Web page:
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This February Spread Awareness About Age-related Macular Degeneration and Low Vision

This month has been declared age-related macular degeneration (AMD) and low vision awareness month. Age-related macular degeneration (AMD) is the number one cause of visual impairment for individuals age 65 and over. Macular degeneration often results in low vision, a term eye care professionals use to describe major vision loss that is sometimes called “legal blindness” or almost total blindness. In the case of macular degeneration, a progressive eye disease, damage is caused to the macula, the area of the retina which is responsible for clear central vision. AMD causes a vision loss relating to the central vision zone, but usually doesn’t affect the peripheral visual field.

Vision Impairment due to AMD is usually gradual but on occasion vision loss can be sudden. Early symptoms of vision impairment from AMD include shadowy areas in your central visual field or unusually fuzzy sight. Although AMD doesn’t have a cure yet, early detection and treatment is known to slow progression of the disease and therefore thwart vision impairment. For individuals who have already suffered from vision impairment, a normal life can be maintained with low-vision rehabilitation.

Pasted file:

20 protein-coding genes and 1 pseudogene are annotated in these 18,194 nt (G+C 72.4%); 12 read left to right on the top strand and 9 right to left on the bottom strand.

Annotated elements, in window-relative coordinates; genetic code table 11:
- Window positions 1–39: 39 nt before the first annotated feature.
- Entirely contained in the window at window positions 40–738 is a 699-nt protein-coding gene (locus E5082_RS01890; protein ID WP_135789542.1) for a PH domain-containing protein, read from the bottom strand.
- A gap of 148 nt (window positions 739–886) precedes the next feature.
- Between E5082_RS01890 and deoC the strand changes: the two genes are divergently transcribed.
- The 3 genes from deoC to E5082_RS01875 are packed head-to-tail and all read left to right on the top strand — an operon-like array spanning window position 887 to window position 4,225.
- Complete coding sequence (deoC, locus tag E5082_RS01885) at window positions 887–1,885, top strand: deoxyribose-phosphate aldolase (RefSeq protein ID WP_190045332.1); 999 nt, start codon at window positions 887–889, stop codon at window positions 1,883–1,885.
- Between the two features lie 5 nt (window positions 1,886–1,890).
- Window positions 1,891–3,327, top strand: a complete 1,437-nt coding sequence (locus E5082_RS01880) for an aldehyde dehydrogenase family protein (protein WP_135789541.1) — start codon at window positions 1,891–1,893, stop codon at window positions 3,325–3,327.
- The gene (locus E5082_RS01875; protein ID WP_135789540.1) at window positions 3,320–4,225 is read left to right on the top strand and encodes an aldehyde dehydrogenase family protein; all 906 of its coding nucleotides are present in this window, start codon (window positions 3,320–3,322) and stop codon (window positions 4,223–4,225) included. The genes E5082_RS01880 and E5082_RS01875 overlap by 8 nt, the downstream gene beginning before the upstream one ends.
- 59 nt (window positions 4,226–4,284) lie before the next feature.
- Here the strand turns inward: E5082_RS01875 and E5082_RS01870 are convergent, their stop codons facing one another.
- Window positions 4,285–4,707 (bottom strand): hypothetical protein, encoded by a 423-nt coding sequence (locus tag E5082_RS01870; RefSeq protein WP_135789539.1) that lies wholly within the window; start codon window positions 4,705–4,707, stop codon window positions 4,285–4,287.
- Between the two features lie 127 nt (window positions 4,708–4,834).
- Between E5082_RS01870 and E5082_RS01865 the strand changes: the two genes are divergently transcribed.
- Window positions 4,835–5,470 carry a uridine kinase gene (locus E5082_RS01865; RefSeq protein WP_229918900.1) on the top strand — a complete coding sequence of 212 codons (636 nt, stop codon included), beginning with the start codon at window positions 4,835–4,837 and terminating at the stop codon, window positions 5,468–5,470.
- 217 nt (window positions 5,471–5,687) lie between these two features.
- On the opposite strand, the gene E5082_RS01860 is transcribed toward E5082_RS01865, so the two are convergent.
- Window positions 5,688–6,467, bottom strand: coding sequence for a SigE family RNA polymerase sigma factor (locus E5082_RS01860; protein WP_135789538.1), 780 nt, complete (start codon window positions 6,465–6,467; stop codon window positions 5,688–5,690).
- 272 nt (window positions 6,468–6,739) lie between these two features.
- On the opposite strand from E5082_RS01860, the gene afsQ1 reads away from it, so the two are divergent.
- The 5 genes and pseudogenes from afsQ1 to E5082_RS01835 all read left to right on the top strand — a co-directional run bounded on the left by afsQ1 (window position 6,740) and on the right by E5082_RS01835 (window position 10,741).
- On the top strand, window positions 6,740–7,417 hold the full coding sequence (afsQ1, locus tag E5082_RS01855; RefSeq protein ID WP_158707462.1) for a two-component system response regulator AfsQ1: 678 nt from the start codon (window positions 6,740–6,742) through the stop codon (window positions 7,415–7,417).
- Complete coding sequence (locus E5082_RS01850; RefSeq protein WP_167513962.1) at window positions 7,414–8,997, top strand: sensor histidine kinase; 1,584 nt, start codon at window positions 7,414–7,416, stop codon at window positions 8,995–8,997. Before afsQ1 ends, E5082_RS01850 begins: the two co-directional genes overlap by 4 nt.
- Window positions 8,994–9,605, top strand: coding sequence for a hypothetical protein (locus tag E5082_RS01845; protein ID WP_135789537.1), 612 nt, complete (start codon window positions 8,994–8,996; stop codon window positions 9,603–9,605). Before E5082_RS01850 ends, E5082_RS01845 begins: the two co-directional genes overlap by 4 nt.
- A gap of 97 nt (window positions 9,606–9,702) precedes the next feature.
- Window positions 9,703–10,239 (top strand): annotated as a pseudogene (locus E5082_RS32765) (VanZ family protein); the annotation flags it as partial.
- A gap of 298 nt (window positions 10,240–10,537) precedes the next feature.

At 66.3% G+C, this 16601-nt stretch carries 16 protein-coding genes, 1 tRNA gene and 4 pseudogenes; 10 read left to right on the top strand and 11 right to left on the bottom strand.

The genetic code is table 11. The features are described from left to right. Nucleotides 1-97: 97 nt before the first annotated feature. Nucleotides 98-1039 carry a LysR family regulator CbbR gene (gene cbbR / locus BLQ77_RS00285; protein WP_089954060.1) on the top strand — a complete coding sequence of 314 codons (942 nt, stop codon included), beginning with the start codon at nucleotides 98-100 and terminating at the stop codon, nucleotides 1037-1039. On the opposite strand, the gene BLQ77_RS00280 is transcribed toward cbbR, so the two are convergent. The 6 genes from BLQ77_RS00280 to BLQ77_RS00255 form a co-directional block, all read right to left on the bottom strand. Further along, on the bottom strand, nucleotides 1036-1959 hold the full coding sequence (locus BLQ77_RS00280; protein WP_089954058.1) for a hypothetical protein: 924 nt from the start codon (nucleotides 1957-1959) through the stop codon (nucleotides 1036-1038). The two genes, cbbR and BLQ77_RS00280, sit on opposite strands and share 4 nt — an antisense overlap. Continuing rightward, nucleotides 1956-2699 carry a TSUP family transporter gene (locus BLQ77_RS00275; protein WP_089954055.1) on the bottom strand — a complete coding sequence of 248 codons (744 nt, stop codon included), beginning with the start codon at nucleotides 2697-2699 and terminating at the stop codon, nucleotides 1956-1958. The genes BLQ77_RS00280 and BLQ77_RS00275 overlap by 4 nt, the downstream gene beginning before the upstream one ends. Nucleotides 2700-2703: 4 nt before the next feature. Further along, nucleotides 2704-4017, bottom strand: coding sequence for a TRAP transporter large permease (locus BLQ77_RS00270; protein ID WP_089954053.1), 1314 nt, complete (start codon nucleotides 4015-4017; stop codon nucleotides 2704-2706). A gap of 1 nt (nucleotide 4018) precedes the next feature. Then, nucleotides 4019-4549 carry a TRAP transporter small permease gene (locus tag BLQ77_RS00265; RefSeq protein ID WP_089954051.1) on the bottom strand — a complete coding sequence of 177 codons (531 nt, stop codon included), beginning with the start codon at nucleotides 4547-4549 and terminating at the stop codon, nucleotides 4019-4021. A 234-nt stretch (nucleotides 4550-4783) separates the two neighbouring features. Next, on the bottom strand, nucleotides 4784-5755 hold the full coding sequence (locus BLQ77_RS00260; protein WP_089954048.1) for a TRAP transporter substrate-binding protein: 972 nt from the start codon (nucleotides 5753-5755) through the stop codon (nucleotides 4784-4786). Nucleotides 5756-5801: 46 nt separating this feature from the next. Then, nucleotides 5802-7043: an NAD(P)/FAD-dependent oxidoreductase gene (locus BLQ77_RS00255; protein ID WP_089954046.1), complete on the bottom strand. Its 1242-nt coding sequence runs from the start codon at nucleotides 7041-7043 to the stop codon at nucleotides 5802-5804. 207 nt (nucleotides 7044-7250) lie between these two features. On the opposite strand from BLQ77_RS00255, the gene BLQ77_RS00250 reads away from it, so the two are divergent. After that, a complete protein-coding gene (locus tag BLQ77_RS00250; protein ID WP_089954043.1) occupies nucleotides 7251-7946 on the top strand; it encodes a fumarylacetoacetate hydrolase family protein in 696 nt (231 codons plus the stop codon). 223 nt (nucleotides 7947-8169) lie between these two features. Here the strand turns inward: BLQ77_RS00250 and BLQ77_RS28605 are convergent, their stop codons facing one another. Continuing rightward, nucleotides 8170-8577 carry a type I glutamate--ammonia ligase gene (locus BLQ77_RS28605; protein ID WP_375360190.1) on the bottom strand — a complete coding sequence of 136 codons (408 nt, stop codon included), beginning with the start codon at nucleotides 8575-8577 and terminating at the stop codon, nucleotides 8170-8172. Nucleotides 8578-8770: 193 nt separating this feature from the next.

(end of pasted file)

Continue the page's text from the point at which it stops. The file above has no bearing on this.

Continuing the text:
Those with greater risk factors of AMD include seniors, females, Caucasians and people with blue eyes, severe farsightedness or family members with the disease. Risk factors that can be minimized include smoking, hypertension, exposure to UV light and obesity. Paying attention to overall physical health and a proper diet has been determined to be preventative.

Individuals who are living with low vision should speak to their eye care professional about low vision training and special devices that can facilitate self-sufficiency. After a proper assessment, a low vision professional can recommend appropriate low vision devices such as reading telescopes and non-optical adaptive aids such as electronic ''talking'' clocks and large-face printed material.

While AMD is more common in the elderly, anyone can be affected and therefore it is recommended for everyone to schedule an annual eye exam to assess eye health and learn about ways to prevent AMD and low vision.